I took on a new client and had a busy month working, but carved out as much time as I could for knitting. All in all an uneventful month, until the heat dome hit at the end of the month and the temperatures soared to 47C in Merritt. I was very thankful for air conditioning, even though I usually hate it when cold air blows on me.


We went to Vancouver for an MRI for my husband and it was even more depressing than three months prior, with more restaurants and more stores closed.



The month started with fire and lots of people from Lytton evacuated to Merritt, after the whole village burnt down. Fire was the theme throughout, it felt like it was moving closer from all directions. 


I kept feeling more and more like I really need a vacation {spoiler alert: still haven't taken one as of January 2022}.


July also felt a lot like waiting. Waiting for the heat to let up, waiting for a part time job to become available for my husband, waiting for projects to wrap up, and then some more waiting.


I thought about gratitude a lot and what a meaningful gratitude practise could look like, one where you don't just go through the motions of rattling off indoor plumbing and air conditioning on a hot day. {And I suppose I stopped thinking about it again, because I still haven't changed anything. Ugh.}


Highlight of the month: discovering Stiegl Raspberry Radler. So. Good. 



"When I moved the calendar to August 2 this morning I thought that time really stops for nothing. Yesterday I was still amazed that it's already August, and it just keeps going." Isn't that the truth?


The month was hot and smoky and for a week in the middle of the month we were on evacuation alert for the Lytton fire. We had a 3-day vacation planned for the end of the month but cancelled it due to the wildfires. 

Another month in waiting, this time for things to get better.



September was the month it became clear that my husband would not be able to work anymore at all. He applied for CPP Disability and was approved within a week. We were stunned. Government is usually very slow to move and the only explanation we have is that there must be a list of illnesses that get approved because they are degenerative and there is no chance of getting better. It was a relief to be approved, but at the same time the reality of this disease sunk in deeper.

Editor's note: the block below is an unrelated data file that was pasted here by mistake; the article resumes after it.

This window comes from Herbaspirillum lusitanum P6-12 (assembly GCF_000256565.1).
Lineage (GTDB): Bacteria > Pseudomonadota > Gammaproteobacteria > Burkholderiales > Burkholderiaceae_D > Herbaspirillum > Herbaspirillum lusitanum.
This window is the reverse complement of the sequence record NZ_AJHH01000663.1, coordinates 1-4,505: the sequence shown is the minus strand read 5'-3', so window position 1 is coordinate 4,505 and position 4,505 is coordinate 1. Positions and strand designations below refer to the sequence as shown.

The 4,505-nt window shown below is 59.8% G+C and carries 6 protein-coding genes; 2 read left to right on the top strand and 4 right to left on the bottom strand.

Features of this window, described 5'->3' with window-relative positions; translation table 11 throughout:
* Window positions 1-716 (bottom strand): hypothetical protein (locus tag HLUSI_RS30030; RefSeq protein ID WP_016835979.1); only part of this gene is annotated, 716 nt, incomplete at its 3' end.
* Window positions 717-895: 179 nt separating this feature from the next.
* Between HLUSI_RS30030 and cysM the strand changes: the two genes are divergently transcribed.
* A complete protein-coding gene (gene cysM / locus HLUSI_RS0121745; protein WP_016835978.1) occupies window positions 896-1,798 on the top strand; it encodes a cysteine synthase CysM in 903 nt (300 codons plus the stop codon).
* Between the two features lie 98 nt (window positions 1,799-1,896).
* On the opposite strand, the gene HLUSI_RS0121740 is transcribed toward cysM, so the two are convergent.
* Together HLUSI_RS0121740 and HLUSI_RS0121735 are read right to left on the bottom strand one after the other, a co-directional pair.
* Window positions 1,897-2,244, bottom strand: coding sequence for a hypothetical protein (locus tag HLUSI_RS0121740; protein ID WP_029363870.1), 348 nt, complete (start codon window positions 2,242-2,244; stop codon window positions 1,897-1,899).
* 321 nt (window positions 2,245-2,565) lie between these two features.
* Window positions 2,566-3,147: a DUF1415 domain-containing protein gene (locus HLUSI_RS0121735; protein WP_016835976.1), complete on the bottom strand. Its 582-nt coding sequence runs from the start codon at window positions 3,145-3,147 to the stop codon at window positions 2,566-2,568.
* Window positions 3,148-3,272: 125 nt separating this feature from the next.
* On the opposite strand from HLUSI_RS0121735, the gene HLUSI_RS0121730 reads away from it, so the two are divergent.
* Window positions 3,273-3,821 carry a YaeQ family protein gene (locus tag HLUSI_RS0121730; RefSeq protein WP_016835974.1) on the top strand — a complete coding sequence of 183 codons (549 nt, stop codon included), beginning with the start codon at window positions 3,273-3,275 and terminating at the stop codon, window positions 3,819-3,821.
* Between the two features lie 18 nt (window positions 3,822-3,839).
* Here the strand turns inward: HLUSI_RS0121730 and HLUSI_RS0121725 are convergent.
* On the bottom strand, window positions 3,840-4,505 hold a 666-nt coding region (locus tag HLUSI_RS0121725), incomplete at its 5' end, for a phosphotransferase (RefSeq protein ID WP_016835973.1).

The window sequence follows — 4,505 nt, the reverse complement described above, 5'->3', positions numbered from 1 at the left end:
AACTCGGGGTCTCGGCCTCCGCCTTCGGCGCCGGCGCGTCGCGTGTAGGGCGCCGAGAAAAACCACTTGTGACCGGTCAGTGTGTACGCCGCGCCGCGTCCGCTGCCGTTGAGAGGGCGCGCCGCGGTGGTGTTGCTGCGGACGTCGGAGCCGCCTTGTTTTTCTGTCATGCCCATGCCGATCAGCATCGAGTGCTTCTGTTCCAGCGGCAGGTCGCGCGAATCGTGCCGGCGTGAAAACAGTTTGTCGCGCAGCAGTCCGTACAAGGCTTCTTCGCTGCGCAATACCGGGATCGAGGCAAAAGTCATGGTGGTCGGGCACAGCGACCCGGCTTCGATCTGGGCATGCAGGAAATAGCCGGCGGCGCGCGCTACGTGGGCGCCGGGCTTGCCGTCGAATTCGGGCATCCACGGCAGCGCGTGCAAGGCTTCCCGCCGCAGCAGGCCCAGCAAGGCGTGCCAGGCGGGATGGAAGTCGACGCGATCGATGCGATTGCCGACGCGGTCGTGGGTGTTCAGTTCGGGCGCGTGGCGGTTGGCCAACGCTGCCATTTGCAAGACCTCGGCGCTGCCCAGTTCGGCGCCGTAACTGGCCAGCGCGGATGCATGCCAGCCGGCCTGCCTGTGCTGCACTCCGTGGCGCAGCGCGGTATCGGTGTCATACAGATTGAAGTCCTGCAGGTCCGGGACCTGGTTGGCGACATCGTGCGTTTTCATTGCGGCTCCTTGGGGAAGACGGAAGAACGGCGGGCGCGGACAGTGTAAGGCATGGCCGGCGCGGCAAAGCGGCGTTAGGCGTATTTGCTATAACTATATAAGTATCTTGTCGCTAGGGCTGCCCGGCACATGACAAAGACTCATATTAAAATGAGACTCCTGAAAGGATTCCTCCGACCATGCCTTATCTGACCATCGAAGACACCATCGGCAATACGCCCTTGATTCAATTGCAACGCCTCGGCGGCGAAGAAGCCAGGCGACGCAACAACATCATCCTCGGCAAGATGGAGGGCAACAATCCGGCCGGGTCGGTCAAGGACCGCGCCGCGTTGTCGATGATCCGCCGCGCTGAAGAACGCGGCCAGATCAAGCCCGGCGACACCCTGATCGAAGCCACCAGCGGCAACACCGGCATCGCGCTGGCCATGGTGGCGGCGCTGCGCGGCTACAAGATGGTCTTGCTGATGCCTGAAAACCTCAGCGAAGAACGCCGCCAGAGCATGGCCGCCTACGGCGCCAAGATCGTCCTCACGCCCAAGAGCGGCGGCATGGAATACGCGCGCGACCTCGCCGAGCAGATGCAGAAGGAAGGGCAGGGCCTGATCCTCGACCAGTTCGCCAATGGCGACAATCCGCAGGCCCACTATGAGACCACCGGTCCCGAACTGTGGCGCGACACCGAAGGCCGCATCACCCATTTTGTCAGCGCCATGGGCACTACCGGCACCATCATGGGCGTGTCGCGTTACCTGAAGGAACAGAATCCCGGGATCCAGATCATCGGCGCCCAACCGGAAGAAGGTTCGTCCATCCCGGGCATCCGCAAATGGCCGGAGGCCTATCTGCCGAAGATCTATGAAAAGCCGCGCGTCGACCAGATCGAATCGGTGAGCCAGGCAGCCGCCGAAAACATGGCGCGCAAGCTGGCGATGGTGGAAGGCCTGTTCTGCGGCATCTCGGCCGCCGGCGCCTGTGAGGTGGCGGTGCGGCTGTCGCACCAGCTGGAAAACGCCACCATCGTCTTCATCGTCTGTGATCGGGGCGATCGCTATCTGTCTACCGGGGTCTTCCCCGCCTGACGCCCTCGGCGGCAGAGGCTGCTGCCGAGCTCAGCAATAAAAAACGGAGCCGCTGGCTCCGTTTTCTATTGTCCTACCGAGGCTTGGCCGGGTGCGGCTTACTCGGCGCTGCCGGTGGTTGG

I celebrated my 8th freelanceversary, 8 years of full-time self employment. Woot!



October 4, the great FB outage of 2021: "Facebook & Co was down for most of the day and everyone lost their mind." I thought it was pretty glorious. Once I realize that this is more than a 15-minute outage I played hooky for most of the day.


It was also the month we watched Squid Games {that now, in January 2021, nobody talks about anymore}.


I was swamped with work {theme?} and realized I need to take better care of myself. I tried to take a nap every afternoon and that was pretty glorious. I also renewed my commitment to hate Halloween, it's just stupid.



November was divided into two - before the flood and after the flood. {I wrote about the flood in this post.}


Before the flood consisted of making yarn wish lists and ordering yarn as a birthday treat for myself, enjoying the time leading up to my 50th birthday, celebrating my birthday with my husband and kids, and - you guessed it - work.


After the flood consisted of being evacuated, waiting for the post office to reopen and the yarn orders to come in, being in shock about what happened, and - you guessed it - work.



The evacuation order was rescinded on December 3, we went back to Merritt, and I was reunited with my yarn stash {priorities!}. The post office opened again and I got my yarn delivery {woot} as well as a Lebkuchen delivery from my mom {woot woot}. Life was quiet and good leading up to the holidays, which came so fast that it felt like we missed a few weeks. Oh wait, we did. 


The whole month I felt like I need this year to be done and over with - but will 2022 really be different? It's like we want time to go by and make way for better times, but in the end it will be how we make it - or not.




Reading through my 2021 notes I realized that I was outraged and pissed off a lot about things that are either none of my business or not my battle. Letting that go would have significantly increased my happiness. Not caring about anything makes for a dull life, but that's not what I mean - even though I have often said that I don't care about anything anymore. But I do. I care deeply about a few things, and that's enough.